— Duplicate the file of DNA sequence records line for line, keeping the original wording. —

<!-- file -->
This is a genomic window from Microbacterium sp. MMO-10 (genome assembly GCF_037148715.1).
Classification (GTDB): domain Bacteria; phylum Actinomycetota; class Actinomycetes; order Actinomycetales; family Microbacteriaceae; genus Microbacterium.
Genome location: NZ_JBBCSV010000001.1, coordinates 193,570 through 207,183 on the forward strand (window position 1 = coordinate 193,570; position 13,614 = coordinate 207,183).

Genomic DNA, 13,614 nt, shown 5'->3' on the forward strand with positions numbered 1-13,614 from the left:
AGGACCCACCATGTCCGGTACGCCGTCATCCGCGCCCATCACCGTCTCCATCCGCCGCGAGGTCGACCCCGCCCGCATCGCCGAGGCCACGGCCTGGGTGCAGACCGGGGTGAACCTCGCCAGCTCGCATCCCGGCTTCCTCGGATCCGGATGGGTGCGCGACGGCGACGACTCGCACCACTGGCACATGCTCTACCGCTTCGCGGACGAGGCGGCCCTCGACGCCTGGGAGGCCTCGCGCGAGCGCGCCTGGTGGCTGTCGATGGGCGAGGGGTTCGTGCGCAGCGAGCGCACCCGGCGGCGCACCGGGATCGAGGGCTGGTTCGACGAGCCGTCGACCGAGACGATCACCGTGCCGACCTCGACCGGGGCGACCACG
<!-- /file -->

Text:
This is a genomic window from Microbacterium sp. MMO-10 (genome assembly GCF_037148715.1).
Classification (GTDB): domain Bacteria; phylum Actinomycetota; class Actinomycetes; order Actinomycetales; family Microbacteriaceae; genus Microbacterium.
Genome location: NZ_JBBCSV010000001.1, coordinates 193,570 through 207,183 on the forward strand (window position 1 = coordinate 193,570; position 13,614 = coordinate 207,183).

Genomic DNA, 13,614 nt, shown 5'->3' on the forward strand with positions numbered 1-13,614 from the left:
AGGACCCACCATGTCCGGTACGCCGTCATCCGCGCCCATCACCGTCTCCATCCGCCGCGAGGTCGACCCCGCCCGCATCGCCGAGGCCACGGCCTGGGTGCAGACCGGGGTGAACCTCGCCAGCTCGCATCCCGGCTTCCTCGGATCCGGATGGGTGCGCGACGGCGACGACTCGCACCACTGGCACATGCTCTACCGCTTCGCGGACGAGGCGGCCCTCGACGCCTGGGAGGCCTCGCGCGAGCGCGCCTGGTGGCTGTCGATGGGCGAGGGGTTCGTGCGCAGCGAGCGCACCCGGCGGCGCACCGGGATCGAGGGCTGGTTCGACGAGCCGTCGACCGAGACGATCACCGTGCCGACCTCGACCGGGGCGACCACG